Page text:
Trumpeter-composer Mark Harvey’s imaginative conducting made the pieces work together in fascinating ways.
Mark Harvey, Aardvark Jazz Orchestra. At Sculler’s Jazz Club, Boston, MA, on October 8.
By Michael Ullman
Led by trumpeter-composer Mark Harvey, Boston’s own Aardvark Jazz Orchestra is something of a miracle as well as a consistent joy. It is a big band in an era of crumbling, underpaid small ensembles, and it is has been performing brilliantly evocative, varied original music with a steady core of personnel for 43 years. As a result of his many activities promoting jazz, and sustaining its first-rate musicians, Harvey has been named by the Jazz Journalists Association as Boston’s Jazz Hero for 2015.
He’s been one of my heroes for much longer. A bandleader and educator, Harvey is an ordained elder of the Methodist Church with a PhD from Boston University. He founded the Jazz Ministry in Boston, and, in the 1970s, the Jazz Coalition, which held festivals and educational programs that thrilled many of us and educated others. Few musicians have his adroit organizational skills. (He named one of his recordings Weird Magnetism: perhaps that’s the explanation.)
Few have his sheer musical talent. He’s a generous leader. The Aardvark’s new disc, Deep River (Heliotrope Records), is wholly given over to a suite by the band’s longtime guitarist, Richard Nelson, and the recent performance at Sculler’s was meant to celebrate that accomplishment and, as Harvey announced as the set began, Americana in general. On Thursday night the band performed the bookends of the suite; they are initially simple and then increasingly thick-textured arrangements of classic American folk tunes, “Deep River Blues” and a swaggering “Make Me a Pallet on the Floor.” (Nelson learned “Deep River” from Doc Watson, and “Make Me a Pallet” from Mississippi John Hurt. Readers should hear the originals: Watson recorded “Deep River” repeatedly, including on Sittin’ Here Pickin’ the Blues; Hurt’s masterful “Make Me a Pallet” is on Mississippi John Hurt Today!)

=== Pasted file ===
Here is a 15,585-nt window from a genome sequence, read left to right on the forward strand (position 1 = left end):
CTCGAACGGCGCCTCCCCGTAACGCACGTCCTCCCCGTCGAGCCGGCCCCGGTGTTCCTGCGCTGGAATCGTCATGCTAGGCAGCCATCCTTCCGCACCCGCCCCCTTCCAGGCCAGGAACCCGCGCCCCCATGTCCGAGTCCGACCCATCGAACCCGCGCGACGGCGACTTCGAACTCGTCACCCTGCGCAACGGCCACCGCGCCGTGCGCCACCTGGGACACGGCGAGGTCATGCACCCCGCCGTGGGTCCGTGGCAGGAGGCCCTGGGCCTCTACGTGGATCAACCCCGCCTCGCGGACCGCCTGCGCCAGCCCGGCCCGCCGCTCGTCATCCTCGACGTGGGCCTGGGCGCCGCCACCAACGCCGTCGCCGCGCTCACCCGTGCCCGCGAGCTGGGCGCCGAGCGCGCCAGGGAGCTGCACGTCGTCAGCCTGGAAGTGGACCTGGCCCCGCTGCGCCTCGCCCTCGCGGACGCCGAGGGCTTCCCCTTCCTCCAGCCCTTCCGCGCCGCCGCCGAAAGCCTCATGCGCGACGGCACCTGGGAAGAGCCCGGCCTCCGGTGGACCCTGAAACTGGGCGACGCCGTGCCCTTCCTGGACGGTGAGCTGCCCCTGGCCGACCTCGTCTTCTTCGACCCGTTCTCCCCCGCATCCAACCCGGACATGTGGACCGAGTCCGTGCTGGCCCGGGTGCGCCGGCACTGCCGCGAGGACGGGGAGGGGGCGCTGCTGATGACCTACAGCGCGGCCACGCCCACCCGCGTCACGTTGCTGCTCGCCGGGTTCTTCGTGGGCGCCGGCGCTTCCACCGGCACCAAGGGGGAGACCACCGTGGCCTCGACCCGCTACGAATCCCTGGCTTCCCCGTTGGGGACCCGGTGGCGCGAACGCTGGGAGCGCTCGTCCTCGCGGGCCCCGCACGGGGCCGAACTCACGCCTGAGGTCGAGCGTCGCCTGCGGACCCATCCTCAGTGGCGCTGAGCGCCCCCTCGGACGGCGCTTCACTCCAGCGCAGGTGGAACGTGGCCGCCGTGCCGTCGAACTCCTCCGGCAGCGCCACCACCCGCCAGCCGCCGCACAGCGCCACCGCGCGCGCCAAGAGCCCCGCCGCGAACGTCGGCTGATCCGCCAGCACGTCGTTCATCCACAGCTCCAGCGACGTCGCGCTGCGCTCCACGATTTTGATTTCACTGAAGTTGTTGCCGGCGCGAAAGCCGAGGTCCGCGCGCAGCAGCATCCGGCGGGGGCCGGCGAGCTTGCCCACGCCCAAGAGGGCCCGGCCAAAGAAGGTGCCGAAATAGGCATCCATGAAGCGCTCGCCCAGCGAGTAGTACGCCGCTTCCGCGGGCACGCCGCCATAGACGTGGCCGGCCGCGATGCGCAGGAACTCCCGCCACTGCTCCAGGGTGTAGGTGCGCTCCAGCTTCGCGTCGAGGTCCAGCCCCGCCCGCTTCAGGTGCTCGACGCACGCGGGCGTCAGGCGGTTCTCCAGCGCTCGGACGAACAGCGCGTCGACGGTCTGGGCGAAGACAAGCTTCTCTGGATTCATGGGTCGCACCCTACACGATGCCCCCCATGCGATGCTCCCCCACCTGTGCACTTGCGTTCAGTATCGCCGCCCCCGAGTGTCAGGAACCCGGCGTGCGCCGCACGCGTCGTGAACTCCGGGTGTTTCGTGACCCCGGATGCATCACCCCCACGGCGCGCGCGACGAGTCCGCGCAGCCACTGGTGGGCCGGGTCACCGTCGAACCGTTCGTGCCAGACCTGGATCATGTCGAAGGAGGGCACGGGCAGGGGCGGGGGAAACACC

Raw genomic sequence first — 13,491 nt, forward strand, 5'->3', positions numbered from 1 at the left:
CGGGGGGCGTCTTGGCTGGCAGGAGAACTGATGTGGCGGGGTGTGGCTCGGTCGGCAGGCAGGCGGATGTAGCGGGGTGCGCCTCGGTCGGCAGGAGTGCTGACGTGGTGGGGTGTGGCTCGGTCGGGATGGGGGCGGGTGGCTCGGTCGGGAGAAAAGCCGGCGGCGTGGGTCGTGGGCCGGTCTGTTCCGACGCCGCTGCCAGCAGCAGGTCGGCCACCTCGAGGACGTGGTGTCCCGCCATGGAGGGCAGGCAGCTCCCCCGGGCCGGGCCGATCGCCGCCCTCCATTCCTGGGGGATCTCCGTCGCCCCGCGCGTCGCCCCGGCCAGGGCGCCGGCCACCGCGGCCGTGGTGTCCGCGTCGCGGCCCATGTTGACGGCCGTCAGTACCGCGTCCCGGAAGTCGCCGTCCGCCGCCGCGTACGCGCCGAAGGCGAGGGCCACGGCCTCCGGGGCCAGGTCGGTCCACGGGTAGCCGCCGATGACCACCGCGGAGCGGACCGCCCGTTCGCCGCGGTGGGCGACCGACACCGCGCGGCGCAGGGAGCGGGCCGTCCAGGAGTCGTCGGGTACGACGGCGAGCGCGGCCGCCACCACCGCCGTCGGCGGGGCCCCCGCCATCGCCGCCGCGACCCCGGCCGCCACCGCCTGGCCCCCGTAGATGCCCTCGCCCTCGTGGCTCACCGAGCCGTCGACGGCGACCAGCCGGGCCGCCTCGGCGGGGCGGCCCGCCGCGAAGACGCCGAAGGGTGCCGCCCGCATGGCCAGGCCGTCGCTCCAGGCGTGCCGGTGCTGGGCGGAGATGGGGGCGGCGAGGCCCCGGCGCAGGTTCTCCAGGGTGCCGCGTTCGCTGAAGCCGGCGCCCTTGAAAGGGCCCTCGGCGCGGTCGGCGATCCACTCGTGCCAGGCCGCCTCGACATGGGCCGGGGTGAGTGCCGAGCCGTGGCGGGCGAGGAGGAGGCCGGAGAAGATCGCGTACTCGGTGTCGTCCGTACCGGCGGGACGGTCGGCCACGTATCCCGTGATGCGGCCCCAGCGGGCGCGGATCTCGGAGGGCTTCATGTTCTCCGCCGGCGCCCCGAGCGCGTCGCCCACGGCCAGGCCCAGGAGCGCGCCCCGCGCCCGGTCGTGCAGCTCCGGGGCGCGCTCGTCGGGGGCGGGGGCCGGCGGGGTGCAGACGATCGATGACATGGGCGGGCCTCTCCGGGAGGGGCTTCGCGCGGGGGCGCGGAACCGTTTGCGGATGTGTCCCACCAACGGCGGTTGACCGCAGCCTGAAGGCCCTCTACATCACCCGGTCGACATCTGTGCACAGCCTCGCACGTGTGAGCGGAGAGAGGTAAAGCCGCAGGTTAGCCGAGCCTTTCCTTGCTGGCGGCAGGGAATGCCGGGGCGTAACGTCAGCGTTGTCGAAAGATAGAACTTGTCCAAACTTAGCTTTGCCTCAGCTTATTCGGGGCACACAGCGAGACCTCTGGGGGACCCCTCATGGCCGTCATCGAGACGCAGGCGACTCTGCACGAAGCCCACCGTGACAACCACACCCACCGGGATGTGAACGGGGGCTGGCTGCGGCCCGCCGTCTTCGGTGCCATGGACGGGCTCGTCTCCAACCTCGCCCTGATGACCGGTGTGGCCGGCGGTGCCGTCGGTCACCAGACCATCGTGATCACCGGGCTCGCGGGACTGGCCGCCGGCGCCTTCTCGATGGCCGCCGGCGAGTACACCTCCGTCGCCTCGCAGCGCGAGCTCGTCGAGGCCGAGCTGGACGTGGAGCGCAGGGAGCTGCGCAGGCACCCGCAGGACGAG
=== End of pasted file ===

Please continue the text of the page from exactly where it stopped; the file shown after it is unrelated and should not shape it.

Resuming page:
Live, the textures varied in a most enlivening way: “Deep River Blues” began obliquely, with a flute solo over a bass. Later it was a clarinet and flute duet that gradually expanded as Harvey cued in the rest of the reed section. The melody unfolded gently, the vocal giving way to a brass choir in an arrangement by turns mellifluous and dissonant. Nelson’s sweetly phrased guitar playing on “Make Me a Pallet” managed to evoke the folksiness of Hurt and his own sophistication. The evening of Americana started with a tenderly swinging blues “Merry-Go Round,” which featured a baritone solo by Dan Zupan. Harvey’s arrangements (and those of his bandmembers) always seem to be grounded on a solid bass, sometimes the eloquent bass trombone and tuba of long-time member Bill Lowe. The band continued with the first of three arrangements in honor of Duke Ellington and his circle. Written by Ellington collaborator Billy Strayhorn, who was born a century ago, the original recording of “Chelsea Bridge,” its highlight a solo by tenor Ben Webster, is an acknowledged masterpiece. Harvey took the piece at a faster tempo than did Ellington, and perhaps wisely did not try to imitate Webster’s infinitely suggestive chorus. Instead, Bill Lowe soloed gruffly on bass trombone.
Harvey’s imaginative conducting made the pieces work together in fascinating ways. He began another Ellington piece, the lesser known “Portrait of Mahalia Jackson” from New Orleans Suite, with a talk to the band. As I heard it, they were to play the first three sections, A, B, and C, in order and then skip to G. Ellington was famous for having his band play something other than what was written. Harvey takes this creative tendency a little further. On “NOLA,” which he wrote to commemorate the strength of New Orleanians after Katrina, trombonist Bob Pilkington played a series of stuttering, half-swallowed phrases into a plastic cup that produced an odd buzzing sound. Harvey turned to the band and, by wiggling his fingers, got them to produce some twittering sounds of its own. Before the concert, Nelson told me that Deep River was recorded after a single rehearsal. The leader took only one solo: Harvey played with a plunger on the classic “St. James Infirmary.” It was dedicated to another giant of Boston music, the late Gunther Schuller.
Michael Ullman studied classical clarinet and was educated at Harvard, the University of Chicago, and the U. of Michigan, from which he received a PhD in English. The author or co-author of two books on jazz, he has written on jazz and classical music for The Atlantic Monthly, The New Republic, High Fidelity, Stereophile, The Boston Phoenix, The Boston Globe and other venues. His articles on Dickens, Joyce, Kipling, and others have appeared in academic journals. For over 20 years, he has written a bi-monthly jazz column for Fanfare Magazine, for which he also reviews classical music. At Tufts University, he teaches mostly modernist writers in the English Department and jazz and blues history in the Music Department. He plays piano badly.